Audiences find opera offers relevant messages


It’s been more than five decades since  Michael Spierman made his vision of bringing opera to the city’s northernmost borough a reality.

And his Bronx Opera Company continues to delight audiences year after year, his latest production an English-language version of German composer Carl Maria von Weber’s 1821 opera “Der Freischütz.” Although this might be the show’s (and the opera season’s) final weekend at Lehman College’s Lovinger Theater, it doesn’t appear the curtain will drop on this act anytime soon.

And that’s because of Spierman, the Bronx native who grew up just a short walk from what would eventually become Lovinger Theater when it opened in 1980. For him, the opera company’s mission of spreading interest in opera throughout the borough is personal.

“When I came back from graduate school in music, the Bronx had nothing like this,” said Spierman, who studied at Brandeis University in Massachusetts. “And so we decided we would try it to see what happens.”

In November 1967, debuting under the banner of Heights Opera Company, Spierman’s young troupe performed Mozart’s two-act “Così Fan Tutte” at the Amalgamated Housing Co-operative’s Vladeck Hall. 

Bronx opera was born.

“I don’t think we ever dreamt in our wildest fantasy that, 51 years later, we would (still) be talking … about it,” Spierman said. “But it went on and on. We gained supporters, we gained friends, we gained colleagues. And we’re very proud of (that) fact.”

Part of Bronx Opera’s success, Spierman said, has been the enduring thematic relevance of their productions. For example, Weber’s “Der Freischütz” — or “The Freeshooter” — focuses on Max, a skilled marksman and assistant forester, who bargains with the devil for seven bullets that never miss their intended target. That way he can win a shooting competition and, therefore, the hand of his love, Agathe, in marriage.

The catch? While Max will fire all seven bullets, all but one are under his control. The seventh bullet is chosen not by the marksman, but by the devil himself.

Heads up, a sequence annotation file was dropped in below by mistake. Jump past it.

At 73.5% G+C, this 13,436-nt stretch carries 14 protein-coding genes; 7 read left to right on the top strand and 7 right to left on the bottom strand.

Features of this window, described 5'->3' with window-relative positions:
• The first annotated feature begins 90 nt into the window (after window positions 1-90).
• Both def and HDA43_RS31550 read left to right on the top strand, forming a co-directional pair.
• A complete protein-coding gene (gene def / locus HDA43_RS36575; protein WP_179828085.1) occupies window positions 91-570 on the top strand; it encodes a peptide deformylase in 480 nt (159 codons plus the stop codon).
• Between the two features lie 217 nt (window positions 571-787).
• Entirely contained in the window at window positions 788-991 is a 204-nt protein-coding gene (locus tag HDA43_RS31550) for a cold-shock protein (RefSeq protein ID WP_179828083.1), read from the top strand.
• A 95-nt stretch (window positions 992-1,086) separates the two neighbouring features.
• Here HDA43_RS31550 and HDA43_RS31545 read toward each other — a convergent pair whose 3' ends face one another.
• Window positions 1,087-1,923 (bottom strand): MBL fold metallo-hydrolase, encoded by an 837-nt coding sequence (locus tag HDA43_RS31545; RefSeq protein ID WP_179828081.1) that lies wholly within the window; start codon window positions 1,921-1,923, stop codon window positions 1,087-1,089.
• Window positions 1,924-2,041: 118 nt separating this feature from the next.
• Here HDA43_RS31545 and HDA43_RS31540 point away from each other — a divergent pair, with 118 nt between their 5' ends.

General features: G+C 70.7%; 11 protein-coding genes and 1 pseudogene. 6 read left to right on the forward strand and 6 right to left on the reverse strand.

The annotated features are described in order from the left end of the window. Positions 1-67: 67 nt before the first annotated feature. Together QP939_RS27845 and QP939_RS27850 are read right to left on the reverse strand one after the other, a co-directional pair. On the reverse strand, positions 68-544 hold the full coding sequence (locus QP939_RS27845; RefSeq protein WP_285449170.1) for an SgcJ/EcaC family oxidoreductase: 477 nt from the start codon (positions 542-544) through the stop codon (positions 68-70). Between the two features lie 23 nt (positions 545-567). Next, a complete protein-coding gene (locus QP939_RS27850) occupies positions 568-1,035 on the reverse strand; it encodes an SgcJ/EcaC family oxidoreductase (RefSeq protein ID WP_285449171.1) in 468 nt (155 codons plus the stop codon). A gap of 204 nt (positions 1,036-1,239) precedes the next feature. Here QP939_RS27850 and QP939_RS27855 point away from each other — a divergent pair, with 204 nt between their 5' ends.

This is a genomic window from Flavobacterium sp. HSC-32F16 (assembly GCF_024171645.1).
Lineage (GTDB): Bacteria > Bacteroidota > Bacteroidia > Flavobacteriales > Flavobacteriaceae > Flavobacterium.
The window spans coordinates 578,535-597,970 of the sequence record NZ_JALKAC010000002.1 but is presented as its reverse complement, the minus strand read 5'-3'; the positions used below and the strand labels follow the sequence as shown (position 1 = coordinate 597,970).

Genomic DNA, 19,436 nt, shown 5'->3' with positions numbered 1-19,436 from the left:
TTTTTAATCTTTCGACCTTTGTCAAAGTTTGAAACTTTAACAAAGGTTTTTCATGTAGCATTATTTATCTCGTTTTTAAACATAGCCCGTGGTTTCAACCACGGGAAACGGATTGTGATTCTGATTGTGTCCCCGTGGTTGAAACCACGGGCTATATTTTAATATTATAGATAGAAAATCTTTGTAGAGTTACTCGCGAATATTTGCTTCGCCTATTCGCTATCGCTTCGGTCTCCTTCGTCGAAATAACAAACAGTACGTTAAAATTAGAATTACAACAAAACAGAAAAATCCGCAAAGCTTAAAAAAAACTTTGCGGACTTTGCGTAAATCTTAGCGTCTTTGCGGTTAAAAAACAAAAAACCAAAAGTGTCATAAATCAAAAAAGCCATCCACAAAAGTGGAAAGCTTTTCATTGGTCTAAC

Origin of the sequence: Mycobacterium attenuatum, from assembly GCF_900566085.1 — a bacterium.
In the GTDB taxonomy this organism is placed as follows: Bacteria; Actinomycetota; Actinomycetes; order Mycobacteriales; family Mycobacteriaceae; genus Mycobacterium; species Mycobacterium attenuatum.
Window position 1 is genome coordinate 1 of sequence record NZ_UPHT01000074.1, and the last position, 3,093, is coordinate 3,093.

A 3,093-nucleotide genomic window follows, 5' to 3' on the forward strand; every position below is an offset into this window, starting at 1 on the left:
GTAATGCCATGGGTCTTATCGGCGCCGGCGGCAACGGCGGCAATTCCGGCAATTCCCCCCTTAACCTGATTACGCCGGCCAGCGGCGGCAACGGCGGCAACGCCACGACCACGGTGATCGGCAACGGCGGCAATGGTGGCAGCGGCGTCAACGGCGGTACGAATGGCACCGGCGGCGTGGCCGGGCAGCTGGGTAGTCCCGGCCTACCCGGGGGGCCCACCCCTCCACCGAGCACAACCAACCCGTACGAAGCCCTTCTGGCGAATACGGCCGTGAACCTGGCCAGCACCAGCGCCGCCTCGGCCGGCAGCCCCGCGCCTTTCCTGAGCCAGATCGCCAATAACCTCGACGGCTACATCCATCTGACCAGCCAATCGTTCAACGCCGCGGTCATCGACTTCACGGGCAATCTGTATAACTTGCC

“The opera has a universal meaning,” Spierman said. “The universal meaning is ‘what is a human being’s price, and what is the consequence of that price?’

“We see this in all walks of life. We see this in the political lives of the country. We see it in the athletes of this country. For example, the individuals who took steroids so they could hit the ball further and hit more home runs.”

Jessica Schneiderman, who plays Agathe, agreed.

“You see it just walking out your front door,” Schneiderman said. “You see it in the competitiveness in school, in the business world. It’s everywhere.”

That relevance also contributes to the diversity of a typical Bronx Opera audience, Spierman said, which can range from 5-year-olds to those in their 90s. “All different kinds of folks from all different backgrounds.”

Spierman’s productions also address the two primary reasons why people typically opt to skip the opera — It’s generally unaffordable, and typically presented entirely in a foreign language.

“We solve that problem by doing every opera in English, so that it really is more like a Broadway show with operatic music and operatic voices than it is like an opera,” Spierman said.

And despite making the opera more accessible to those unfamiliar with it, the actors themselves find that not much has changed on their end.

“Opera singers have this tendency to be perfectionists, and we really care deeply about what we do,” said Daniel Foltz-Morrison, a Kingsbridge-based musician who plays Max. “So, whether somebody’s a first-timer (viewing opera) or a veteran, it doesn’t necessarily change our work that much. I mean, we certainly want to hook somebody and surprise somebody who … has seen it all.”

“We also are aiming for that spontaneous lightbulb moment with somebody in the audience to be inspired to come back,” Schneiderman added.  “Whether it’s in English, in German, French, whatever, it’s all about connection.”

Fortunately, it appears Spierman and company have had little trouble establishing such connections.

“One kid stopped me on the way out and said, ‘I used to think opera sucks. No more,’” Spierman said. “That, of course, is a satisfaction beyond what words would express.”